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Bill would make habitual offenders eligible for parole, now goes to Senate

Habitual offenders convicted of drug offenses and other "victimless offenses" were given a hopeful piece of news on Thursday when the Louisiana House passed a measure proposing to give them the opportunity to be released from prison.

The measure, which is supported by the state Department of Corrections, reportedly has the goal of helping to ease overcrowded prisons throughout the state. The bill requires inmates to display good behavior, receive necessary substance abuse treatment and obtain a GED or partake of other educational opportunities. Those requirements fulfilled, an inmate would be eligible for parole and would have to present before the parole board prior to release.

Prisoners would be eligible for parole only after serving a number of years. The length of time would depend on their age upon entering prison. Those who were sentenced between 18 and 25 would need to serve at least 25 years. Those sentenced when they were 50 years or older would need to serve at least 10 years.

Various critics of the measure say offenders the measure runs the risk of turning loose those who are most likely to fall back into crime, that it could result in co-conspirators serving different sentences for the same crime, and that it makes older offenders wait until an advanced age to apply for parole.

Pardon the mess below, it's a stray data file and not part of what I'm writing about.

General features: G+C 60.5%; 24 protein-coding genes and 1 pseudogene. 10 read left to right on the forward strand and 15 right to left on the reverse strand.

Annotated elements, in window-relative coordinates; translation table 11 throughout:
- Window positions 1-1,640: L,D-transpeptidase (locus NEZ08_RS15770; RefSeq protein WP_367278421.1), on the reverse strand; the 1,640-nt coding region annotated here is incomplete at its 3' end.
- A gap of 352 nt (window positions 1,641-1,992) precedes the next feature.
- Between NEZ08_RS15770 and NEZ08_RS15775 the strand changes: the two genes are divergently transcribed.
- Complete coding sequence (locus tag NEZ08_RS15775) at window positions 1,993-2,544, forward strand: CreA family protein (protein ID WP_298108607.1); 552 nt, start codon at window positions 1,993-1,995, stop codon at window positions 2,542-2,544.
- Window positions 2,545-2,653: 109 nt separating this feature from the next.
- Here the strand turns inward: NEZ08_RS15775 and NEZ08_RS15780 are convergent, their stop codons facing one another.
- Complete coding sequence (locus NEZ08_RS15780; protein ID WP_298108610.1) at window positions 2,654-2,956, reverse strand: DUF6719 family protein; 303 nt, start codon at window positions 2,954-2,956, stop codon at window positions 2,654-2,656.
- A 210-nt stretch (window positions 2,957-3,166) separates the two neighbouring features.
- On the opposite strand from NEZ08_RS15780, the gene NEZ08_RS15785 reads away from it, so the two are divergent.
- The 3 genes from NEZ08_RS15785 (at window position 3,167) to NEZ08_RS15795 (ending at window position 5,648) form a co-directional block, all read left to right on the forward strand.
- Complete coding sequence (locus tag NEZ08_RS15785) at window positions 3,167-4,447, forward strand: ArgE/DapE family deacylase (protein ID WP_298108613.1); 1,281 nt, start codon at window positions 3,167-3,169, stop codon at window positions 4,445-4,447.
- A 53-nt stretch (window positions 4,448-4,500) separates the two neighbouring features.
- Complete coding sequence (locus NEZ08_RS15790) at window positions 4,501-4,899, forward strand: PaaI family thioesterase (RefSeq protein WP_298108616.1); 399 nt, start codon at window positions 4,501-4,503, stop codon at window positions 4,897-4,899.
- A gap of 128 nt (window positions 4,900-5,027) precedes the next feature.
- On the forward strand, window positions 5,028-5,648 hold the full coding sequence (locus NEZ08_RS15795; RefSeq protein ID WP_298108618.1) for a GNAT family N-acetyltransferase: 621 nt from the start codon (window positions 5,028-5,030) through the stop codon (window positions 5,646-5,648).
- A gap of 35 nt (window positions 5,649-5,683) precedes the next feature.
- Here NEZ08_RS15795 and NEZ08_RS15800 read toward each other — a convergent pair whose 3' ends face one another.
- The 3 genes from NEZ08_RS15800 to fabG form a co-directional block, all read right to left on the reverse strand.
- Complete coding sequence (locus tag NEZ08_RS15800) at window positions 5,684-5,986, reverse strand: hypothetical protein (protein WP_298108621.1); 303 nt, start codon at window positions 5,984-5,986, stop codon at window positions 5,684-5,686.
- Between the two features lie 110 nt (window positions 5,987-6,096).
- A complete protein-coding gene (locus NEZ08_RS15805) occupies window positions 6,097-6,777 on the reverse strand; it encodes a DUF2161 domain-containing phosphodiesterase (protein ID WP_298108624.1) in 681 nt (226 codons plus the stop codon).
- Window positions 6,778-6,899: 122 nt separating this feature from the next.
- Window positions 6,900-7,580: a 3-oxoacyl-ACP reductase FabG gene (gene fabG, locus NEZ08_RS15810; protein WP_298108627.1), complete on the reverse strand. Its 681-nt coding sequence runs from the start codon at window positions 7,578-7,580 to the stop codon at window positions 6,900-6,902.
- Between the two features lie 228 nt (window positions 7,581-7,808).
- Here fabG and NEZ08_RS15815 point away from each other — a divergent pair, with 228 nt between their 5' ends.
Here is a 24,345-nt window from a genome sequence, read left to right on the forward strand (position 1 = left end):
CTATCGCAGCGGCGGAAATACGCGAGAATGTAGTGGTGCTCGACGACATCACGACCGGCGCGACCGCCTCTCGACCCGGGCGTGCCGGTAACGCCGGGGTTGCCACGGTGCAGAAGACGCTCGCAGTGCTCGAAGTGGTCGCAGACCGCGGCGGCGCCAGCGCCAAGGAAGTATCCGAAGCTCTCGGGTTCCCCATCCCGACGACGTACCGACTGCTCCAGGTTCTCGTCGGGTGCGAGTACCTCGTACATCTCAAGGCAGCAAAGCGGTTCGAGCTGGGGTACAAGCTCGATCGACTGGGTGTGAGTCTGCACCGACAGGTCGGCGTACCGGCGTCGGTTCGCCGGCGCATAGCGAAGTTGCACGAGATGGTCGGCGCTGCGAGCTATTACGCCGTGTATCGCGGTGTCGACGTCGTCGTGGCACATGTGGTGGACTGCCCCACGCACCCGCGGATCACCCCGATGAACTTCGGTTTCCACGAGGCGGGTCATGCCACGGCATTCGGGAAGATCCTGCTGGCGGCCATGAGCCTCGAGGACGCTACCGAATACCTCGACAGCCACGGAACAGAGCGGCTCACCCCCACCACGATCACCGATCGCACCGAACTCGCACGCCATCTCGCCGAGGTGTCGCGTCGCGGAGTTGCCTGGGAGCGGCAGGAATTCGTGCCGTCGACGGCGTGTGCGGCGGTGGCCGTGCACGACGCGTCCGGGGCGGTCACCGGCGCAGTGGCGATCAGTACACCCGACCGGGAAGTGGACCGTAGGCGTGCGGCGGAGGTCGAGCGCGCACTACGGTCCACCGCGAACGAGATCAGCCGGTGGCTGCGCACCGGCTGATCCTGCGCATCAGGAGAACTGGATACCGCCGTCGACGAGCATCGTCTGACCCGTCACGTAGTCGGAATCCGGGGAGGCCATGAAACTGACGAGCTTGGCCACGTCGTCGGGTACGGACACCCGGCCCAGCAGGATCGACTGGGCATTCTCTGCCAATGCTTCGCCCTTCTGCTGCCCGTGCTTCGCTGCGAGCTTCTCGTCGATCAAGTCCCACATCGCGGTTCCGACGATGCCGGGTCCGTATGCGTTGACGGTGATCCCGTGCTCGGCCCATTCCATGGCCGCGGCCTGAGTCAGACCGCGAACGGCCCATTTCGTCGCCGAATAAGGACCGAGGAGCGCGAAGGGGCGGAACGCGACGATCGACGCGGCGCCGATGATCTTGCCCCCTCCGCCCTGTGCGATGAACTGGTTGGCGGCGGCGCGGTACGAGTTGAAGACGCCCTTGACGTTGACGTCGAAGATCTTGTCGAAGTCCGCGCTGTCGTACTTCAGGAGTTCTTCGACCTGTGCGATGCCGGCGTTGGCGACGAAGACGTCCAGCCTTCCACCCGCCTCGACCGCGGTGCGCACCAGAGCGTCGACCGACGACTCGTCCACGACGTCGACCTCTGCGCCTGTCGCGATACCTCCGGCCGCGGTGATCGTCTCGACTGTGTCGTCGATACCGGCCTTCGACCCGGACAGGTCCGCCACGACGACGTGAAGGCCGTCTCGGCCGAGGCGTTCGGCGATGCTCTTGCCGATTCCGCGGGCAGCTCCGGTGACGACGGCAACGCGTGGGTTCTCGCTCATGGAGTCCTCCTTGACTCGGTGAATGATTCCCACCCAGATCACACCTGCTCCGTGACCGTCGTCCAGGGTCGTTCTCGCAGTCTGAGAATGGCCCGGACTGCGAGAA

Sources said that only 10 offenders in the state's prison system have served enough time to qualify for parole under the measure.

It isn't clear how widespread support for the bill is yet, but it is hoped that it is able to get through the Senate, and from there be signed into law. The prisons are filled with men and women who are ready to start over, but are just waiting for the opportunity to do so. This measure is a small step in allowing habitual offenders that opportunity.

Source: The Advocate, "Habitual offender measure advances to Senate," Michelle Millhollon, April 20, 2012

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